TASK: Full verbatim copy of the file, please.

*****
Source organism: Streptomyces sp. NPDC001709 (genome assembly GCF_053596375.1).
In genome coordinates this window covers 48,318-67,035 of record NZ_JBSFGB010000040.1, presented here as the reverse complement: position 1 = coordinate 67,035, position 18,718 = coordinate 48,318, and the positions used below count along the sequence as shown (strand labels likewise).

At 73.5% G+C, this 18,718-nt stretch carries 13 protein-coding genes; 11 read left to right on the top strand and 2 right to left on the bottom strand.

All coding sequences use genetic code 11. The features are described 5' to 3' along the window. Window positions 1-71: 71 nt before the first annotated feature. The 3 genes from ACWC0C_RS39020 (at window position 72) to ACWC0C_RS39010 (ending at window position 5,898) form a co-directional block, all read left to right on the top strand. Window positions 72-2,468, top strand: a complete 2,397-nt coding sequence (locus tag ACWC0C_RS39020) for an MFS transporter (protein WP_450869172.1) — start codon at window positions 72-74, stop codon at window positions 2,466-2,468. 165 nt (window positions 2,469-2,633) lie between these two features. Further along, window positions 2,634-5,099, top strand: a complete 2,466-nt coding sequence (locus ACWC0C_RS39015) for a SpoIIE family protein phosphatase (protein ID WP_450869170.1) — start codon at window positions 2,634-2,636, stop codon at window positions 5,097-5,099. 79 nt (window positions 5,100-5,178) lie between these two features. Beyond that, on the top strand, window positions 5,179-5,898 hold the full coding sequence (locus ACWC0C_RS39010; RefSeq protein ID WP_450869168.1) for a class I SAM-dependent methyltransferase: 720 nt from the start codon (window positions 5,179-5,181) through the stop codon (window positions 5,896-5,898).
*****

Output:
Source organism: Streptomyces sp. NPDC001709 (genome assembly GCF_053596375.1).
In genome coordinates this window covers 48,318-67,035 of record NZ_JBSFGB010000040.1, presented here as the reverse complement: position 1 = coordinate 67,035, position 18,718 = coordinate 48,318, and the positions used below count along the sequence as shown (strand labels likewise).

At 73.5% G+C, this 18,718-nt stretch carries 13 protein-coding genes; 11 read left to right on the top strand and 2 right to left on the bottom strand.

All coding sequences use genetic code 11. The features are described 5' to 3' along the window. Window positions 1-71: 71 nt before the first annotated feature. The 3 genes from ACWC0C_RS39020 (at window position 72) to ACWC0C_RS39010 (ending at window position 5,898) form a co-directional block, all read left to right on the top strand. Window positions 72-2,468, top strand: a complete 2,397-nt coding sequence (locus tag ACWC0C_RS39020) for an MFS transporter (protein WP_450869172.1) — start codon at window positions 72-74, stop codon at window positions 2,466-2,468. 165 nt (window positions 2,469-2,633) lie between these two features. Further along, window positions 2,634-5,099, top strand: a complete 2,466-nt coding sequence (locus ACWC0C_RS39015) for a SpoIIE family protein phosphatase (protein ID WP_450869170.1) — start codon at window positions 2,634-2,636, stop codon at window positions 5,097-5,099. 79 nt (window positions 5,100-5,178) lie between these two features. Beyond that, on the top strand, window positions 5,179-5,898 hold the full coding sequence (locus ACWC0C_RS39010; RefSeq protein ID WP_450869168.1) for a class I SAM-dependent methyltransferase: 720 nt from the start codon (window positions 5,179-5,181) through the stop codon (window positions 5,896-5,898).